The Alaska Native Sisterhood celebrated its 100th anniversary in October 2015. The Sisterhood began as an auxillary of the Alaska Native Brotherhood, which had been founded three years earlier in 1912. However, women’s organizations did exist in Southeast previous to the founding of the ANS, but many of them eventually organized under the Sisterhood, establishing their own camps.
It was an ANS member, Elizabeth Peratrovich, who famously admonished a territorial senator who spoke disparagingly of Alaska Natives. Peratrovich worked tirelessly to see Alaska’s Anti-Discrimination Act of 1945 passed, nearly 20 years before the United States passed its own civil rights legislation.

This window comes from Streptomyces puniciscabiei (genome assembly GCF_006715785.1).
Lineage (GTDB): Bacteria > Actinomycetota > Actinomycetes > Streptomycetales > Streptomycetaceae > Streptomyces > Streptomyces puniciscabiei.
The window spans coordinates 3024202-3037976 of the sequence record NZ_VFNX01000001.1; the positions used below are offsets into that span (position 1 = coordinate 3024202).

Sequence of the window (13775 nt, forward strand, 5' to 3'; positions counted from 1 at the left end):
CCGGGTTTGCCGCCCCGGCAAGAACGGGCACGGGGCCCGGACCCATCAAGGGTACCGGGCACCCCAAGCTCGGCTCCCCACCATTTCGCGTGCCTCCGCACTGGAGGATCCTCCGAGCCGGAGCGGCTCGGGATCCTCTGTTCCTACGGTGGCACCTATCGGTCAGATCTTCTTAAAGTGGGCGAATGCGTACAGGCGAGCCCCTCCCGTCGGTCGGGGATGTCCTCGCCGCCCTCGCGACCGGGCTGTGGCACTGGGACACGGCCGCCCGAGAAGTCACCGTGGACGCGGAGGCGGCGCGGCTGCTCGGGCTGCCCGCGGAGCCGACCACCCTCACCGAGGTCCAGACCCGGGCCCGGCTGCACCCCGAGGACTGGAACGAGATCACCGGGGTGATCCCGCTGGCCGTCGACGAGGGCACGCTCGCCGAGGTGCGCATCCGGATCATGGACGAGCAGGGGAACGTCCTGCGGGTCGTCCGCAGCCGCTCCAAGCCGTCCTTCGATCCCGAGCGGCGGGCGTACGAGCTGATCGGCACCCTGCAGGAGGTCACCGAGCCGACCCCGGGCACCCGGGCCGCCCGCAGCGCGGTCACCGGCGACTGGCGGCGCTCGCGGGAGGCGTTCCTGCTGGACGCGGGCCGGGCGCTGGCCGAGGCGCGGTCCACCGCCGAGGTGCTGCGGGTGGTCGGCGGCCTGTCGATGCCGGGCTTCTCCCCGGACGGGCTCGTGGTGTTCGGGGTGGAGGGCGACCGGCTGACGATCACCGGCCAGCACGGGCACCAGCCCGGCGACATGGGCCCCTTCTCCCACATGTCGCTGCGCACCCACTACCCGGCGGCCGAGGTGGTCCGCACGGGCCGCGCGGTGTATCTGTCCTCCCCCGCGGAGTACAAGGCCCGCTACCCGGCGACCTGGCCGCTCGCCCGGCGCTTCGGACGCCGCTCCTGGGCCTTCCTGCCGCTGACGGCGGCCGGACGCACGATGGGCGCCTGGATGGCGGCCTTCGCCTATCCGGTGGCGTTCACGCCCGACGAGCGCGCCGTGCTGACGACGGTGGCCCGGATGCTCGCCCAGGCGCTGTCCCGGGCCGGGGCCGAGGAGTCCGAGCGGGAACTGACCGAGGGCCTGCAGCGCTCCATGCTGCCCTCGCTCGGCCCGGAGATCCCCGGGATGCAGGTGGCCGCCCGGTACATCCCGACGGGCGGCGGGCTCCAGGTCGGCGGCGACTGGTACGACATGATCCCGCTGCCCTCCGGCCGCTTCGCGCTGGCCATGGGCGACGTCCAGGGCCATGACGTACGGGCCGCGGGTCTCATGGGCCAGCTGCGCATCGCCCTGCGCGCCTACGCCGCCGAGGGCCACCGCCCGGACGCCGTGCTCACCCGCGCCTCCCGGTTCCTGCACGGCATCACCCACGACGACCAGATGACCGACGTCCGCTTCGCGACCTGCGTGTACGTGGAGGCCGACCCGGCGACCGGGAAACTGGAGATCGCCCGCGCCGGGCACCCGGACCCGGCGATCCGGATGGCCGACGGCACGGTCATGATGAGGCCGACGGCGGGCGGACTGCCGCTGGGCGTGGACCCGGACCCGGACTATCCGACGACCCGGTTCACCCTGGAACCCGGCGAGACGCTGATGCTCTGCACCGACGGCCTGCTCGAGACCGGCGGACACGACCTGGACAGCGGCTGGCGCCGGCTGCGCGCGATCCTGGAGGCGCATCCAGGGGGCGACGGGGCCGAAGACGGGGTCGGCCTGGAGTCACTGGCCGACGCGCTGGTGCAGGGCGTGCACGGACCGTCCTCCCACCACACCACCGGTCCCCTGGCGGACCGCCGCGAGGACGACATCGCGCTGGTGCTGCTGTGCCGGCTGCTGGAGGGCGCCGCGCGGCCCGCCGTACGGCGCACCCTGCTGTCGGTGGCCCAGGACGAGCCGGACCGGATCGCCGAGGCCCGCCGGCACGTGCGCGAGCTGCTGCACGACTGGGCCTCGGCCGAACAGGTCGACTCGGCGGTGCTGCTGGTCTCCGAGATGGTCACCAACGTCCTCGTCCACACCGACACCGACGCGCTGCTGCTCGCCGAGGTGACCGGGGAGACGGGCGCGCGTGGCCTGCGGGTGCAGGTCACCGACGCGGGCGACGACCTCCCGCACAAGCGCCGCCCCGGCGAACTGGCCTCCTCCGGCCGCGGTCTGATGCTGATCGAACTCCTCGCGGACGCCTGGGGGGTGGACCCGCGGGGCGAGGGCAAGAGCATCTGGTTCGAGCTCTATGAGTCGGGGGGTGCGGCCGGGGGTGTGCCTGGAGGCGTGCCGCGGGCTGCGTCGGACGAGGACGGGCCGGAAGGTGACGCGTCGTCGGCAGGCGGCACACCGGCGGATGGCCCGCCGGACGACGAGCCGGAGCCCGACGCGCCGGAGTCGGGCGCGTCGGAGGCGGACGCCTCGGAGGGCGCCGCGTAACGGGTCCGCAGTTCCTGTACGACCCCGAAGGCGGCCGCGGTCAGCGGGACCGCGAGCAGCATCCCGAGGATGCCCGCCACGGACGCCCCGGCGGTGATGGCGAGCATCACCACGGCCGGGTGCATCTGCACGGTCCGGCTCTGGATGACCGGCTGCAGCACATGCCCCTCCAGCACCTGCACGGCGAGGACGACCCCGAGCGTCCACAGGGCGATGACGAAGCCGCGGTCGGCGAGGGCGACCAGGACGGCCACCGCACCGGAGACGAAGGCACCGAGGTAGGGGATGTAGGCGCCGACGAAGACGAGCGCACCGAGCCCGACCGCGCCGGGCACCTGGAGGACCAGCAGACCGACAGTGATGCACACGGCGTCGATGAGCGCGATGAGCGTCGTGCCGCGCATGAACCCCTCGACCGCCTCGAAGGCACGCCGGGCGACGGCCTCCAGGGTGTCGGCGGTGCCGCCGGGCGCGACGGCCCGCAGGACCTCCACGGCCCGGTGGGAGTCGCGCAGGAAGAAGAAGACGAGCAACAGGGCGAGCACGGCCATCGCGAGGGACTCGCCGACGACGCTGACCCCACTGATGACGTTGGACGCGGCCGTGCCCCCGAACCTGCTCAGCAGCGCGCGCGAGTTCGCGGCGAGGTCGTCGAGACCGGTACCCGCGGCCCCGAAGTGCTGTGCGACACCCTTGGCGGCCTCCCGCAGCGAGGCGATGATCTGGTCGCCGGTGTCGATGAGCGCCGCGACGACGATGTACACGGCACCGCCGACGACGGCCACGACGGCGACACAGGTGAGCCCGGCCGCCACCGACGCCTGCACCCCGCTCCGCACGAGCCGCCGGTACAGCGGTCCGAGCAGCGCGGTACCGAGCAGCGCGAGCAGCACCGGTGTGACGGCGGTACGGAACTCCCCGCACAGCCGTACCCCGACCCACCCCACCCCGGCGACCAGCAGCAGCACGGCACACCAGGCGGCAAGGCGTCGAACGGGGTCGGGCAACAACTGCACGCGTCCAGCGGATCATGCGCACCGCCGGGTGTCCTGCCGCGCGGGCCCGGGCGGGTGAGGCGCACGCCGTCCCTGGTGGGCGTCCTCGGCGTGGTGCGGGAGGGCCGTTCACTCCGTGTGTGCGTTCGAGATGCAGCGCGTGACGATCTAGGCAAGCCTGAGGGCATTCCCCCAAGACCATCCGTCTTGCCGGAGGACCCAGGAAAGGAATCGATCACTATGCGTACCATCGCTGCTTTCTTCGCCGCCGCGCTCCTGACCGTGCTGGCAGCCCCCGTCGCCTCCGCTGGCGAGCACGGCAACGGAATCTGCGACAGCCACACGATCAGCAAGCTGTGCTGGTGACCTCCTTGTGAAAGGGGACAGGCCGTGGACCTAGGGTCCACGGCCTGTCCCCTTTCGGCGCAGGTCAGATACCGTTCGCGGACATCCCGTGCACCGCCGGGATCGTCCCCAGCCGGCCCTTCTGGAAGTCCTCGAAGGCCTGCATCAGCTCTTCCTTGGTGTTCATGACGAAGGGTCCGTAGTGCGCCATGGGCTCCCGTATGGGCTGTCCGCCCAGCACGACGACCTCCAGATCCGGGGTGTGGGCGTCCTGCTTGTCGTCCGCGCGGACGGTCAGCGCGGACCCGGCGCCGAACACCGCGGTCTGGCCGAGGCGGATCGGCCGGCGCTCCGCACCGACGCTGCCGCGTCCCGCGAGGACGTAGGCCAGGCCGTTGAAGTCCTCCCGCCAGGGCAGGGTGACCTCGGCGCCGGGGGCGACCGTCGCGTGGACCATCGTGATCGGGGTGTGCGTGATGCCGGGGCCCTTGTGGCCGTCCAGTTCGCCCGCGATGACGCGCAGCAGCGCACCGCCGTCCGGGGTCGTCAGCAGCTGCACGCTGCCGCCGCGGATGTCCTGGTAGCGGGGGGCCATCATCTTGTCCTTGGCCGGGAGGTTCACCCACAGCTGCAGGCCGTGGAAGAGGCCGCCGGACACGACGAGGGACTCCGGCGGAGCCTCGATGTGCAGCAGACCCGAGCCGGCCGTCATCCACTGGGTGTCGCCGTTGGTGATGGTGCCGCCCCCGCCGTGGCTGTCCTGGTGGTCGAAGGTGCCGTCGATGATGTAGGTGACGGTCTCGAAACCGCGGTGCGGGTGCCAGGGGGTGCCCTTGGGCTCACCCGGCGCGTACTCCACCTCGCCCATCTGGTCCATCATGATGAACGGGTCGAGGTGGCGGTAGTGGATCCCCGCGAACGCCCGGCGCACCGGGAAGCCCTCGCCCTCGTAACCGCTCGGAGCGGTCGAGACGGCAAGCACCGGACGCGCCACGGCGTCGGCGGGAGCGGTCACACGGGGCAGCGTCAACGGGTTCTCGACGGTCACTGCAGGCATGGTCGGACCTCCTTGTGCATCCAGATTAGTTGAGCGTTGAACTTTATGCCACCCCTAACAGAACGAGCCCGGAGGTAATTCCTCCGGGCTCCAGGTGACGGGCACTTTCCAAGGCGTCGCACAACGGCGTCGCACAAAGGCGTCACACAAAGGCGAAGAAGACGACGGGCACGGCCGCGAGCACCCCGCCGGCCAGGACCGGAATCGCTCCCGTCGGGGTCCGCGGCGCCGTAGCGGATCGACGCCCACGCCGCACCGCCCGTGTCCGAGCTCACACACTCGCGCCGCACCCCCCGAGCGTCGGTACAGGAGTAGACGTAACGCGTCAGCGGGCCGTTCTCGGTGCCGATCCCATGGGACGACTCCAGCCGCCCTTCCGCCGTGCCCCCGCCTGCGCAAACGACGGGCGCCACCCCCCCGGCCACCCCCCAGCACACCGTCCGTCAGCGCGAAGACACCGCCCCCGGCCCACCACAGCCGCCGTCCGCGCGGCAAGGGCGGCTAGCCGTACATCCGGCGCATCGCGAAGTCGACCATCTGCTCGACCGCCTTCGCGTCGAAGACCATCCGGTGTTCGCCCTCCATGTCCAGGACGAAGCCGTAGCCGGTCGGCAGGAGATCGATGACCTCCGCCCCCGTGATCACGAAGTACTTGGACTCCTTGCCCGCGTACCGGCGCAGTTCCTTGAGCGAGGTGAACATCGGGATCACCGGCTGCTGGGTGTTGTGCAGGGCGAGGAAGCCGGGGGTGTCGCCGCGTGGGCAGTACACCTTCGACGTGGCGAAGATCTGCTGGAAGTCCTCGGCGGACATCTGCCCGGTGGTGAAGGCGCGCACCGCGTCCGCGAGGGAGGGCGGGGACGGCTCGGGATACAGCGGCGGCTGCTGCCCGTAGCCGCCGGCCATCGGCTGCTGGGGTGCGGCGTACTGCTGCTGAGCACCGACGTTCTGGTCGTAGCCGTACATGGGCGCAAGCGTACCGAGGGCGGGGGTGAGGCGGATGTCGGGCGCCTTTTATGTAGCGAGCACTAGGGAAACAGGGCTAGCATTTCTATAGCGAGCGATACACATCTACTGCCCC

Members of the ANS are also responsible for organizing and fundraising to establish Juneau’s Filipino Community Hall, which also celebrates its 100th anniversary in October.
The women of the Alaska Native Sisterhood have worked to advance conversations and action on issues such as racism, subsistence, land rights and education. In this forum, members Selina Everson, Freda Westman and Marie Olson discuss what the Sisterhood has achieved and plans for the future.
- Freda Westman
- Selena Everson
- Ethel Lund